For Many Families, DC Taxes Are the Lowest in the Region

February 16th, 2011 |

Over the last decade, DC has quietly become the lowest-tax jurisdiction in the region. Because of tax decreases in the District and increases in surrounding areas, District residents now generally pay taxes that are lower than – or in some cases the same as  —   their neighbors in adjacent counties. A new DCFPI report, Taxes on DC Families Remain Lowest in the Region, reveals how taxes paid by a variety of DC families compare with taxes paid by their neighbors.

This analysis calculates the taxes paid by hypothetical families of different sizes and compositions at three income levels — $50,000, $100,000, and $200,000 – in the District and in Montgomery, Prince George’s, Fairfax, and Arlington Counties. It includes income and property taxes and the annual tax on cars in Virginia.

Findings include:

•     In 2009, combined income and property taxes on most DC residents earning from $50,000 to $200,000 were lower than in any adjacent jurisdiction.  For example, a DC married couple with two children and income of $100,000 paid $5,200 in income and property taxes, compared with $7,200 in Montgomery County, $7,600 in Fairfax County, and $10,000 in Prince George’s County.

•     DC’s lowest-in-the-region tax status results mostly from its low property tax. DC has a relatively low property tax rate, a homestead deduction, and a cap on annual increases.

•     DC income taxes on residents with incomes between $50,000 and $200,000 are lower than in the Maryland suburbs, but higher than in the Virginia suburbs. However, Virginia is the only area jurisdiction to also levy annual taxes on cars.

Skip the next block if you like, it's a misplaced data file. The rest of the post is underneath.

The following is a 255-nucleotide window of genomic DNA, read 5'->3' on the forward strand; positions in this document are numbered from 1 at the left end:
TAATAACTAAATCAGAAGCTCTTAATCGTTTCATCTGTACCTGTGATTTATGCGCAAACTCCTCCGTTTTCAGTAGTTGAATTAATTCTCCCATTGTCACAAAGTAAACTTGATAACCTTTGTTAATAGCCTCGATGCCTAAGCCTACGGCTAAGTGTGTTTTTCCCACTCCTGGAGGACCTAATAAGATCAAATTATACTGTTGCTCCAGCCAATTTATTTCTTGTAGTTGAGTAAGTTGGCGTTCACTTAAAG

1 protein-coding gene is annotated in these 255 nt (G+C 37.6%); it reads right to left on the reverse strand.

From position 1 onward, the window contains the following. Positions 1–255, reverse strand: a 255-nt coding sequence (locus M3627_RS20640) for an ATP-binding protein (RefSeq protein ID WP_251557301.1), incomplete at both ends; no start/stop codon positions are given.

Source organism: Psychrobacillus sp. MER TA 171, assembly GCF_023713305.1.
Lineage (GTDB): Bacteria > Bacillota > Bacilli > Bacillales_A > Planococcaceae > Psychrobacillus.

•     In recent years, combined income and property taxes have increased less for DC residents than for residents of surrounding jurisdictions. From 2006 to 2010, DC’s taxes on a two-parent two-child family earning $100,000 increased by 13 percent —  due to rising property values —  compared to 30 percent in the Virginia suburbs, 18 percent in Montgomery County, and 54 percent in Prince George’s.

Being the ‘low-tax leader’ is not a title the District should necessarily strive for. Residents of DC’s suburbs pay higher taxes because they value the services that come with that.  On the other hand, a continued focus on low taxes in DC could lead to reductions in services and compromise the quality of life and competitiveness that the city has worked hard to attain. 

The upcoming fiscal year 2012 budget season is likely to include debate on tax options as well as on how to cut services.  DCFPI’s new findings suggest that raising taxes to help preserve investments in areas like education and health care will not bring DC taxes out of line with our neighbors.

The full report can be found here.

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